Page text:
NEW BRUNSWICK, N.J. — Sweet basil used to be considered a relatively easy fresh market culinary herb crop to grow. Growers saw it as a popular and profitable enterprise. When sweet basil was later hit by Fusarium wilt, conventional growers were able to turn to fumigation, while organic growers were able to turn to emerging resistant varieties.
To a lesser extent, growers have had issues with Japanese beetles and even bacterial leaf spot. But in general, available controls existed and these problems were sporadic. Growers have always had issues with weeds. Yet with good management, coupled with an array of control options for insects and weeds, all pests could still be managed and managed economically.
Such difficulties impact all crops, and growers have navigated around each challenge with innovation, creativity, and tenacity.
Then the unexpected happened: farms discovered basil downy mildew (BDM) in the U.S. in Florida during the fall of 2007. And it devastated commercial sweet basil crops. BDM rapidly led to significant crop loss.
A New Crisis- A New Disease, No Genetic Resistance and Few Control Options
While downy mildew is a well-known disease that impacts a wide variety of vegetables and fruits, including lettuce, spinach, cucurbits, and grapes, it had never before impacted basil in the U.S.
By 2009, BDM had spread to many of the states on the East Coast and in the Midwest. By 2015, it spread to most sweet basil growing parts of the country. Growers, the commercial herb industry, as well as the research community, were not prepared.
We first reported on the downy mildew wars in American Vegetable Grower in 2010. We highlighted the disease, its symptomology on sweet basil, and offered a creative early monitoring program. It’s one that Cornell established to determine where and when BDM was occurring in the U.S. and to follow its movement.
That is now being done with a map-based program. Growers and gardeners alike have been able to report BDM on these sites when the disease reached their area from the southern states where it first appears each year to states further north over the growing season.
In parallel, our early work at Rutgers University determined that all the sweet basils (Ocimum basilicum) were highly susceptible, while other basil species within the genus, such as O. xcitriodorum and O. americanum, were less susceptible or resistant to this pathogen and many other O. spp of exotic basils appeared immune or resistant.
Lack of genetic resistance to BDM and few registered fungicides rendered production of sweet basil often infeasible for many producers. Commercial acreage dropped, growers became frustrated, and BDM returned in greater force each year with an increasing number of states reporting BDM.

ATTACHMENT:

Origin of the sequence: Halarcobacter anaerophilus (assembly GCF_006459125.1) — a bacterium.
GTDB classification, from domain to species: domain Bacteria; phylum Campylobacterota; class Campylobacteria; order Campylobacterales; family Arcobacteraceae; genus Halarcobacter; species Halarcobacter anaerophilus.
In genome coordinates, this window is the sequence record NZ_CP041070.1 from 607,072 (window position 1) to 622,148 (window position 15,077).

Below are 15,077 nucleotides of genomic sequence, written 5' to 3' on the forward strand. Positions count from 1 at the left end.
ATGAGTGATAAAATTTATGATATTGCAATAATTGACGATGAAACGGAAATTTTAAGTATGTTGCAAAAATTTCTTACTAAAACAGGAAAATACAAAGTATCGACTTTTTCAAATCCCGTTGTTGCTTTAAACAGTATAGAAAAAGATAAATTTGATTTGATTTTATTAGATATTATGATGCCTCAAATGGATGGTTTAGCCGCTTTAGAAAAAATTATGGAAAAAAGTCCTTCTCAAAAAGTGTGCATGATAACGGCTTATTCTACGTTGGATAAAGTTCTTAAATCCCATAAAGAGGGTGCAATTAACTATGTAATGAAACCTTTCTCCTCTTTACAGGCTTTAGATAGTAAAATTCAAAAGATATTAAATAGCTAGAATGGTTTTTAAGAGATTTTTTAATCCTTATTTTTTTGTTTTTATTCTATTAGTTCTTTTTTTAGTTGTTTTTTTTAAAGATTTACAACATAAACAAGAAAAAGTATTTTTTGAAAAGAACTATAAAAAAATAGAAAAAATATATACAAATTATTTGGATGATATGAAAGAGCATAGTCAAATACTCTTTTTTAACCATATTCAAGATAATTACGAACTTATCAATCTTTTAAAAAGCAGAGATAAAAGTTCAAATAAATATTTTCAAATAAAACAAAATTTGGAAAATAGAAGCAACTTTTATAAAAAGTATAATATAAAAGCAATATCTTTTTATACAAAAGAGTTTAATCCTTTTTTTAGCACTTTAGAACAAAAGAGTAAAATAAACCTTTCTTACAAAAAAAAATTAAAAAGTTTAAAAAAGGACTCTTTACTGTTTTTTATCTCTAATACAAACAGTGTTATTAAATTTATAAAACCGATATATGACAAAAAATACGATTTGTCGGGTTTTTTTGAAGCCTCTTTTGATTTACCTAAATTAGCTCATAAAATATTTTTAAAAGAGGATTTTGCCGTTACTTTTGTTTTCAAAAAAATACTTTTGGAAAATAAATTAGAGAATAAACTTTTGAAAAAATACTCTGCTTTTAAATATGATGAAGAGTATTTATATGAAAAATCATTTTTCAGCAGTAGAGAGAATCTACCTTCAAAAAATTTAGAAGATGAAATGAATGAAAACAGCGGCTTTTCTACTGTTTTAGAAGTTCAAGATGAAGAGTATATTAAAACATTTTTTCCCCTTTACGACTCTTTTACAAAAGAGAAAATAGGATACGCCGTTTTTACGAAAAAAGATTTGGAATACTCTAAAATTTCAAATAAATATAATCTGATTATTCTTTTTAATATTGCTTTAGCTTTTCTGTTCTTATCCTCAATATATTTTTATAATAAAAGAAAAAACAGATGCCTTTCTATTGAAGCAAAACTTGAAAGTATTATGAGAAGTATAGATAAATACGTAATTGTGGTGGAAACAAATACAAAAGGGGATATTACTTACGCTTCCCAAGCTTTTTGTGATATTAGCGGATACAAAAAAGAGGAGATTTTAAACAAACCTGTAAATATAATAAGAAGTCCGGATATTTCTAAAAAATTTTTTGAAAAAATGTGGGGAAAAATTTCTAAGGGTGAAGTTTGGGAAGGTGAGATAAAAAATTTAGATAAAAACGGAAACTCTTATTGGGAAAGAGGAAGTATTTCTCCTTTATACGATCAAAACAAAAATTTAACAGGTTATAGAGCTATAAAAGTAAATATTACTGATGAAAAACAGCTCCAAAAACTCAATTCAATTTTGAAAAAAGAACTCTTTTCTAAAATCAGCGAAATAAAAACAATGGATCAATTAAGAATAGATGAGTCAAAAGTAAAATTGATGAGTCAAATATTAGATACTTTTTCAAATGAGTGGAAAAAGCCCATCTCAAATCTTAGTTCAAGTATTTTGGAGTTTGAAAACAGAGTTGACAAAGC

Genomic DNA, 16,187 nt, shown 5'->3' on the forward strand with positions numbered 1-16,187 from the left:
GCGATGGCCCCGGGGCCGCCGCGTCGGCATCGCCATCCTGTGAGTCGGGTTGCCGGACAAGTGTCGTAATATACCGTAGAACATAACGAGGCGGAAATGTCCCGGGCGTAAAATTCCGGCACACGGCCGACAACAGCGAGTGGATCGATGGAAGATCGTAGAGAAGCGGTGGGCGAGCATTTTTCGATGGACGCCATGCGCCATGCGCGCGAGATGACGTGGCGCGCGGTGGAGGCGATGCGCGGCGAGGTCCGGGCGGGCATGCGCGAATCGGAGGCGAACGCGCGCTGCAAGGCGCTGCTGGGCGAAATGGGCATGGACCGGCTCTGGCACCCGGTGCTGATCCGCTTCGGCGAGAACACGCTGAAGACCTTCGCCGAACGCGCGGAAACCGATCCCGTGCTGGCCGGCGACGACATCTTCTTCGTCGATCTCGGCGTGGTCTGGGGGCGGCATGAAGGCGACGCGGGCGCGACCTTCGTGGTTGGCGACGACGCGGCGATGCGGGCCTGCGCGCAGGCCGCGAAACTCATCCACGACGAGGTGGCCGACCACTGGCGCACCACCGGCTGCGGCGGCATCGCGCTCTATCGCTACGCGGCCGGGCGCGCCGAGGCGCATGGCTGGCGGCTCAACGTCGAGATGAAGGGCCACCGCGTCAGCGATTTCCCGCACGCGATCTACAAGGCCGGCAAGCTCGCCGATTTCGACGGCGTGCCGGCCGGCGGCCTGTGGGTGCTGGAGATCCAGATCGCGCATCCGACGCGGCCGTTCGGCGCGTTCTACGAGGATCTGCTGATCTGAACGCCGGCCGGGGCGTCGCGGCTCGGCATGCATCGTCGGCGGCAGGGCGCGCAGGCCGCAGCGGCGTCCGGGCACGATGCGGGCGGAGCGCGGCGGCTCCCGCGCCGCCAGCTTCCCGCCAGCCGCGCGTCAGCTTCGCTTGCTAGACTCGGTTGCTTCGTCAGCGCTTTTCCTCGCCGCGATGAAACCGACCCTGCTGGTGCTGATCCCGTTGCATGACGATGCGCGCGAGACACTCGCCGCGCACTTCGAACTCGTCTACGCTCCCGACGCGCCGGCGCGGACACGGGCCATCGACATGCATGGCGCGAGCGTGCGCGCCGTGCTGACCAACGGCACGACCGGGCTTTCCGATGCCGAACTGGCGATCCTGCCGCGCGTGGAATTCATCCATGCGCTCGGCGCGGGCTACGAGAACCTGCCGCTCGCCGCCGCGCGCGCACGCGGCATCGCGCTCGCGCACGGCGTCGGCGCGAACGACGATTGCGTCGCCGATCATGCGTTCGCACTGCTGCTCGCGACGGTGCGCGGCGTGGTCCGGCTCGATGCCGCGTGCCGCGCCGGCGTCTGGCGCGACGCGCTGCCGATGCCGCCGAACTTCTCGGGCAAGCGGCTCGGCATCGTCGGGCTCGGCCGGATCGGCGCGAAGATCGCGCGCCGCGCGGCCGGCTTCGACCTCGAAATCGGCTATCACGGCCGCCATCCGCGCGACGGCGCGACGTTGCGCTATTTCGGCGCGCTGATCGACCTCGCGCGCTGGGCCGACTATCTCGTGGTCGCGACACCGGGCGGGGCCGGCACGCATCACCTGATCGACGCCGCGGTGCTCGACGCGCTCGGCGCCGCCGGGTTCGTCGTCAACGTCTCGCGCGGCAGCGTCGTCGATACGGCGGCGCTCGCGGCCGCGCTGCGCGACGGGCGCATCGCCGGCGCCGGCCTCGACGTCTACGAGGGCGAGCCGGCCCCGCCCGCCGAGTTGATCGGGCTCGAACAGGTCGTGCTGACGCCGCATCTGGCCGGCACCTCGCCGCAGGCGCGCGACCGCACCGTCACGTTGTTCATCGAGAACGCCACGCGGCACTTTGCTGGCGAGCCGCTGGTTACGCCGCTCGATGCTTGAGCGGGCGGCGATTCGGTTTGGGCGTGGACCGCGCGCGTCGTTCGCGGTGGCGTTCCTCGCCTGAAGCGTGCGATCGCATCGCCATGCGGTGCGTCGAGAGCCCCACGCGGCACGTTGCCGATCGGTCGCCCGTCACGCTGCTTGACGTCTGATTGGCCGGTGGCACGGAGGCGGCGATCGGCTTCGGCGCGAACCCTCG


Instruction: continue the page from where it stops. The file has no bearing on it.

In response, Rutgers began an intensive plant-breeding program to develop BDM resistant lines by first identifying sources of resistance that could be incorporated into commercial sweet basil.
In 2011, with funding from a USDA grant program, Rutgers University and collaborators at Cornell University (at the Long Island Horticulture Research & Extension Center), UMass – Amherst, and the University of Florida (at the Belle Glade Everglades Research and Education Center) started a holistic program to provide solutions to growers.
This included a genetic resistance-breeding program coupled with multi-state evaluation of potential organic and conventional fungicide products for BDM control, an effort spearheaded by all three universities. The results observed where then shared with commercial growers and buyers around the country.
By 2015, Rutgers researchers reported that you can breed for BDM resistance. They identified a heritable form of genetic resistance to BDM that could be introduced into a commercial sweet basil variety. At the same time an increasing number of commercial products showed some degree of efficacy in controlling or reducing BDM were also approved and available to the commercial industry to use, each providing hope to growers and the industry.
The Basil Downy Mildew Pathogen
The exact host range of Peronospora belbahrii, the fungal-like pathogen responsible for BDM, across the mint (Lamiaceae) family is still unknown. There are 60 species of Ocimum (the genus of basil) and over 230 genera within the Lamiaceae or mint family (including coleus, catnip, mint, oregano, rosemary, sage, and thyme) that could be susceptible.
While more research and evidence are needed to determine the definitive mode(s) of transmission and spread, what is clear is that the pathogen spreads rapidly if present when environmental conditions are favorable.
The pathogen can be detected on basil seeds by methods such as real-time PCR. But this test does not distinguish between living and dead pathogen associated with seed, so pathologists need new methods to determine if seed is harboring viable pathogen. The pathogen has been detected on seeds of BDM-resistant basils as well as susceptible varieties.